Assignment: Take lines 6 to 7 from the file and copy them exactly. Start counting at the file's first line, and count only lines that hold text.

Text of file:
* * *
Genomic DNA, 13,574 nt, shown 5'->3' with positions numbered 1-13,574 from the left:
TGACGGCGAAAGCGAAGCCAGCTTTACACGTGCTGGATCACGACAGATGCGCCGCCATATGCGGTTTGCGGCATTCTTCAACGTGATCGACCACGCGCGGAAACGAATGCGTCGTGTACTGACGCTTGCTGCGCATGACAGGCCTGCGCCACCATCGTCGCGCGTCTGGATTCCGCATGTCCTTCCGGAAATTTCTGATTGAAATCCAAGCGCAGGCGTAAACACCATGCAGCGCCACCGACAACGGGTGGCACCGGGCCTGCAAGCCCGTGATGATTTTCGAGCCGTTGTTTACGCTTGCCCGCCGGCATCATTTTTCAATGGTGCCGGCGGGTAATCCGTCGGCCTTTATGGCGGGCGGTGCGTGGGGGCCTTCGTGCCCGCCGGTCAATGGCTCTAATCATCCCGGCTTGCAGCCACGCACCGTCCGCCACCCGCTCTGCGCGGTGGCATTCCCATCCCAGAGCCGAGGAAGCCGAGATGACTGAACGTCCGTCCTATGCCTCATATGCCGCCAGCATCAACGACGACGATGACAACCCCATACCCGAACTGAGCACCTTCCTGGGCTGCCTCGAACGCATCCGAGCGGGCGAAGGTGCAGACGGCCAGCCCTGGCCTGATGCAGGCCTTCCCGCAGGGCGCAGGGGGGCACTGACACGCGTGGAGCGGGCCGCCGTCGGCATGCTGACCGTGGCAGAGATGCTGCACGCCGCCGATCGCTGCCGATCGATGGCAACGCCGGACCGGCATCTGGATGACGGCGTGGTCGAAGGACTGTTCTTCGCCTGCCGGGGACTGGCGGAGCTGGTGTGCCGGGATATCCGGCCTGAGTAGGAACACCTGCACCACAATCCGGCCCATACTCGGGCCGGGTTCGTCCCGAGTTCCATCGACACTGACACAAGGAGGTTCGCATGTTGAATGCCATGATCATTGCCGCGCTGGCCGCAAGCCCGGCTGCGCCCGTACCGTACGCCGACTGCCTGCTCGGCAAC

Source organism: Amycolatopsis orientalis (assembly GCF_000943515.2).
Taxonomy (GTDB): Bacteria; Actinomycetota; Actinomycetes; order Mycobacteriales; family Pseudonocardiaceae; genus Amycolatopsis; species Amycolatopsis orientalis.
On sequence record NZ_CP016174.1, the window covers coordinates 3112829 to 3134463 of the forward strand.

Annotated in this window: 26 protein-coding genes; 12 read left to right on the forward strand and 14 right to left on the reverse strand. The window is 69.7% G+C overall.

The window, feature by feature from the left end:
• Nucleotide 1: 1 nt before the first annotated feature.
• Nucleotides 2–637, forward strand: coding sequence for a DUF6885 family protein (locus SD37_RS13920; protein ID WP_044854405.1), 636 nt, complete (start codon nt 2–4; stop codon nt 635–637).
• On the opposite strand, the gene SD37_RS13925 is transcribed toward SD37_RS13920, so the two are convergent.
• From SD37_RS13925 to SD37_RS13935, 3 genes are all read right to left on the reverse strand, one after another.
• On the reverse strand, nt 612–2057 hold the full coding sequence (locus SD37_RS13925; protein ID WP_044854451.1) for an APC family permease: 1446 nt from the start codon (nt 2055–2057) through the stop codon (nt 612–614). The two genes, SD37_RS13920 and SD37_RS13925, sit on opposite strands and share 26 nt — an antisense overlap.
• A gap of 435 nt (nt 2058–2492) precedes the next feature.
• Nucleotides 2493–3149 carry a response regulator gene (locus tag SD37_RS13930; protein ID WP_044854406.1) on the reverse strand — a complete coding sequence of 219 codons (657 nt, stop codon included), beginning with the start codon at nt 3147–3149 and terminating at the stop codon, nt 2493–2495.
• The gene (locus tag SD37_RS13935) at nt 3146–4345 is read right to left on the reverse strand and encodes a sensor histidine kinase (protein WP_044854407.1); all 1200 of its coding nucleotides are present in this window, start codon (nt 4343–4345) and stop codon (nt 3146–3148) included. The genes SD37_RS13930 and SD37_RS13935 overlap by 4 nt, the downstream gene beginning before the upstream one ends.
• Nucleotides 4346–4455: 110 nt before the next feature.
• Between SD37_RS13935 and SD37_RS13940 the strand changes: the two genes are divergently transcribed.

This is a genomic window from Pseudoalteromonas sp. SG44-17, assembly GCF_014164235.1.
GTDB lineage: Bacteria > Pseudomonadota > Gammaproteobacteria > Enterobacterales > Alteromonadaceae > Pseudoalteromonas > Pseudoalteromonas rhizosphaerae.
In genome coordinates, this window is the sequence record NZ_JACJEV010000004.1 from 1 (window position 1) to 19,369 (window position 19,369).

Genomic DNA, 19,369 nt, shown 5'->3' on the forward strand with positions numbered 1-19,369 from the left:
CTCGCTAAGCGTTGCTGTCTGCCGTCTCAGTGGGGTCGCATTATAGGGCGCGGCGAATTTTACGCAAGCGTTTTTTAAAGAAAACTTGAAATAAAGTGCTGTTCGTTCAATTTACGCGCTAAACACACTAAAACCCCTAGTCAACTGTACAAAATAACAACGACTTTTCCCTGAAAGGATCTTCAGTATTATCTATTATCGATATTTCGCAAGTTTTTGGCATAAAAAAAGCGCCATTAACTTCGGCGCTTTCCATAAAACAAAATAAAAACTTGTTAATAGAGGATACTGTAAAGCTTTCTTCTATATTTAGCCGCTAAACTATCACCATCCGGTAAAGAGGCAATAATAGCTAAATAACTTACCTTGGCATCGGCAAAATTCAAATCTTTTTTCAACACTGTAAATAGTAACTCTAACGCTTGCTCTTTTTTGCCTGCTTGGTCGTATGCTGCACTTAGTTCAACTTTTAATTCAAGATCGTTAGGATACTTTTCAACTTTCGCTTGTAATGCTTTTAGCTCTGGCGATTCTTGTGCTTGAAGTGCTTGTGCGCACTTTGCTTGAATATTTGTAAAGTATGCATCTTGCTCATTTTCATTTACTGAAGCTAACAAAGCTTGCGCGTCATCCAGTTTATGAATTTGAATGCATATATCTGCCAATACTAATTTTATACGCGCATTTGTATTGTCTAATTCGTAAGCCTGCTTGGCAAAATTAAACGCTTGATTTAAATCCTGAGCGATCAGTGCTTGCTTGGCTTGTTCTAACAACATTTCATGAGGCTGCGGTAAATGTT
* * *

Annotated in this window: 26 protein-coding genes; 12 read left to right on the forward strand and 14 right to left on the reverse strand. The window is 69.7% G+C overall.

The window, feature by feature from the left end: